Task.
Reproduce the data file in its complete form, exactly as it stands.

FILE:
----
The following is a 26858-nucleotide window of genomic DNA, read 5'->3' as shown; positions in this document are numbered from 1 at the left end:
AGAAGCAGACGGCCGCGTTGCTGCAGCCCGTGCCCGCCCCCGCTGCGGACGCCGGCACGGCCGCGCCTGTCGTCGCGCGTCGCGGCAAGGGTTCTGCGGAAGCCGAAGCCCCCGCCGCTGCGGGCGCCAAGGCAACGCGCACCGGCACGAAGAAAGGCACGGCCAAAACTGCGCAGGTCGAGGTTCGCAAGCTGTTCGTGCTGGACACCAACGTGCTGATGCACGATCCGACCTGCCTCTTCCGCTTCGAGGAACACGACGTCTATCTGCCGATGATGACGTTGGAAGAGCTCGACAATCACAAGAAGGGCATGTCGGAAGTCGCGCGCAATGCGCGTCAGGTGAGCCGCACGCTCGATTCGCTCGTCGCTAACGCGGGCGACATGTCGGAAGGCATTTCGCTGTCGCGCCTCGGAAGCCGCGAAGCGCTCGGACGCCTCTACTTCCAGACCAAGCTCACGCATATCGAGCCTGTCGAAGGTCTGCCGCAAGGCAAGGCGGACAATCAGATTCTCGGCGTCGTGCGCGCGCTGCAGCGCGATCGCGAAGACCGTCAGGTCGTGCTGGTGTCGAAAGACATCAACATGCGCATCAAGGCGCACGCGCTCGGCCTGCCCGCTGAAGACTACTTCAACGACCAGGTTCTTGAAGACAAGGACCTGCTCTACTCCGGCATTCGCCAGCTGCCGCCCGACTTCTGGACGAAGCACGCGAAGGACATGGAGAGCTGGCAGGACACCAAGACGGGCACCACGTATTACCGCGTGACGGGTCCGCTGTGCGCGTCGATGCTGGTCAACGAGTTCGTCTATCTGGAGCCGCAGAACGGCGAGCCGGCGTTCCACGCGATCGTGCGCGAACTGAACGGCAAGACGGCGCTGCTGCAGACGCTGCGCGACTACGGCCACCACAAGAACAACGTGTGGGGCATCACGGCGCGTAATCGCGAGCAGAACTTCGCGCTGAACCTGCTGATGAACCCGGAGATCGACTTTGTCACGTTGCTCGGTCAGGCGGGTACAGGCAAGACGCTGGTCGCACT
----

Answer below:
The following is a 26858-nucleotide window of genomic DNA, read 5'->3' as shown; positions in this document are numbered from 1 at the left end:
AGAAGCAGACGGCCGCGTTGCTGCAGCCCGTGCCCGCCCCCGCTGCGGACGCCGGCACGGCCGCGCCTGTCGTCGCGCGTCGCGGCAAGGGTTCTGCGGAAGCCGAAGCCCCCGCCGCTGCGGGCGCCAAGGCAACGCGCACCGGCACGAAGAAAGGCACGGCCAAAACTGCGCAGGTCGAGGTTCGCAAGCTGTTCGTGCTGGACACCAACGTGCTGATGCACGATCCGACCTGCCTCTTCCGCTTCGAGGAACACGACGTCTATCTGCCGATGATGACGTTGGAAGAGCTCGACAATCACAAGAAGGGCATGTCGGAAGTCGCGCGCAATGCGCGTCAGGTGAGCCGCACGCTCGATTCGCTCGTCGCTAACGCGGGCGACATGTCGGAAGGCATTTCGCTGTCGCGCCTCGGAAGCCGCGAAGCGCTCGGACGCCTCTACTTCCAGACCAAGCTCACGCATATCGAGCCTGTCGAAGGTCTGCCGCAAGGCAAGGCGGACAATCAGATTCTCGGCGTCGTGCGCGCGCTGCAGCGCGATCGCGAAGACCGTCAGGTCGTGCTGGTGTCGAAAGACATCAACATGCGCATCAAGGCGCACGCGCTCGGCCTGCCCGCTGAAGACTACTTCAACGACCAGGTTCTTGAAGACAAGGACCTGCTCTACTCCGGCATTCGCCAGCTGCCGCCCGACTTCTGGACGAAGCACGCGAAGGACATGGAGAGCTGGCAGGACACCAAGACGGGCACCACGTATTACCGCGTGACGGGTCCGCTGTGCGCGTCGATGCTGGTCAACGAGTTCGTCTATCTGGAGCCGCAGAACGGCGAGCCGGCGTTCCACGCGATCGTGCGCGAACTGAACGGCAAGACGGCGCTGCTGCAGACGCTGCGCGACTACGGCCACCACAAGAACAACGTGTGGGGCATCACGGCGCGTAATCGCGAGCAGAACTTCGCGCTGAACCTGCTGATGAACCCGGAGATCGACTTTGTCACGTTGCTCGGTCAGGCGGGTACAGGCAAGACGCTGGTCGCACT